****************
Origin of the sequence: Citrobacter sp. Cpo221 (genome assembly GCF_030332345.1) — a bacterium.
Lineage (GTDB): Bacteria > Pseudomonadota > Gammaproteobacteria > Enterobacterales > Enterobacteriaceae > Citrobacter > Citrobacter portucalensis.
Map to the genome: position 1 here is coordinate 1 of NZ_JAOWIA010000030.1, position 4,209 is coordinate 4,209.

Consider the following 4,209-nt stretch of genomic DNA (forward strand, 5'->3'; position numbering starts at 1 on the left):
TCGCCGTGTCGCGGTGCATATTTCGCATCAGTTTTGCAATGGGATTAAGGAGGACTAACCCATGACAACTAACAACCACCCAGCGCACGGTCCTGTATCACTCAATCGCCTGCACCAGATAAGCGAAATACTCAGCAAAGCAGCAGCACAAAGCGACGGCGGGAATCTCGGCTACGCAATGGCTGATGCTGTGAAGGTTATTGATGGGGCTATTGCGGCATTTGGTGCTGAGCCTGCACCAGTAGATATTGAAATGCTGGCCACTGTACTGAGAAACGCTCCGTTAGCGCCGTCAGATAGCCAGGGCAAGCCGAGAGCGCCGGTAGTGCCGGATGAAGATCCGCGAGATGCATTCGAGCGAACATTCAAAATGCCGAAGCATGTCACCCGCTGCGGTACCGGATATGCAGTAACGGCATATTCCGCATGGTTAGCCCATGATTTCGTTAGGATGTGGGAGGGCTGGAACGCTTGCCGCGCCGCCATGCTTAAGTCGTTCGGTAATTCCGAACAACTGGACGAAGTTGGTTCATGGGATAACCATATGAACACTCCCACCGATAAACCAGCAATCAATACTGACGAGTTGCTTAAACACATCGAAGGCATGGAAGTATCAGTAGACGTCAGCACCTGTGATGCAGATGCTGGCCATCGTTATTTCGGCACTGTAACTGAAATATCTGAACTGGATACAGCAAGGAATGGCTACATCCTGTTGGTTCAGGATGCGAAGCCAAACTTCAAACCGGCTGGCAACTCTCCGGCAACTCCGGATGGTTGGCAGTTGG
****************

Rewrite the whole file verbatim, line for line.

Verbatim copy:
Origin of the sequence: Citrobacter sp. Cpo221 (genome assembly GCF_030332345.1) — a bacterium.
Lineage (GTDB): Bacteria > Pseudomonadota > Gammaproteobacteria > Enterobacterales > Enterobacteriaceae > Citrobacter > Citrobacter portucalensis.
Map to the genome: position 1 here is coordinate 1 of NZ_JAOWIA010000030.1, position 4,209 is coordinate 4,209.

Consider the following 4,209-nt stretch of genomic DNA (forward strand, 5'->3'; position numbering starts at 1 on the left):
TCGCCGTGTCGCGGTGCATATTTCGCATCAGTTTTGCAATGGGATTAAGGAGGACTAACCCATGACAACTAACAACCACCCAGCGCACGGTCCTGTATCACTCAATCGCCTGCACCAGATAAGCGAAATACTCAGCAAAGCAGCAGCACAAAGCGACGGCGGGAATCTCGGCTACGCAATGGCTGATGCTGTGAAGGTTATTGATGGGGCTATTGCGGCATTTGGTGCTGAGCCTGCACCAGTAGATATTGAAATGCTGGCCACTGTACTGAGAAACGCTCCGTTAGCGCCGTCAGATAGCCAGGGCAAGCCGAGAGCGCCGGTAGTGCCGGATGAAGATCCGCGAGATGCATTCGAGCGAACATTCAAAATGCCGAAGCATGTCACCCGCTGCGGTACCGGATATGCAGTAACGGCATATTCCGCATGGTTAGCCCATGATTTCGTTAGGATGTGGGAGGGCTGGAACGCTTGCCGCGCCGCCATGCTTAAGTCGTTCGGTAATTCCGAACAACTGGACGAAGTTGGTTCATGGGATAACCATATGAACACTCCCACCGATAAACCAGCAATCAATACTGACGAGTTGCTTAAACACATCGAAGGCATGGAAGTATCAGTAGACGTCAGCACCTGTGATGCAGATGCTGGCCATCGTTATTTCGGCACTGTAACTGAAATATCTGAACTGGATACAGCAAGGAATGGCTACATCCTGTTGGTTCAGGATGCGAAGCCAAACTTCAAACCGGCTGGCAACTCTCCGGCAACTCCGGATGGTTGGCAGTTGG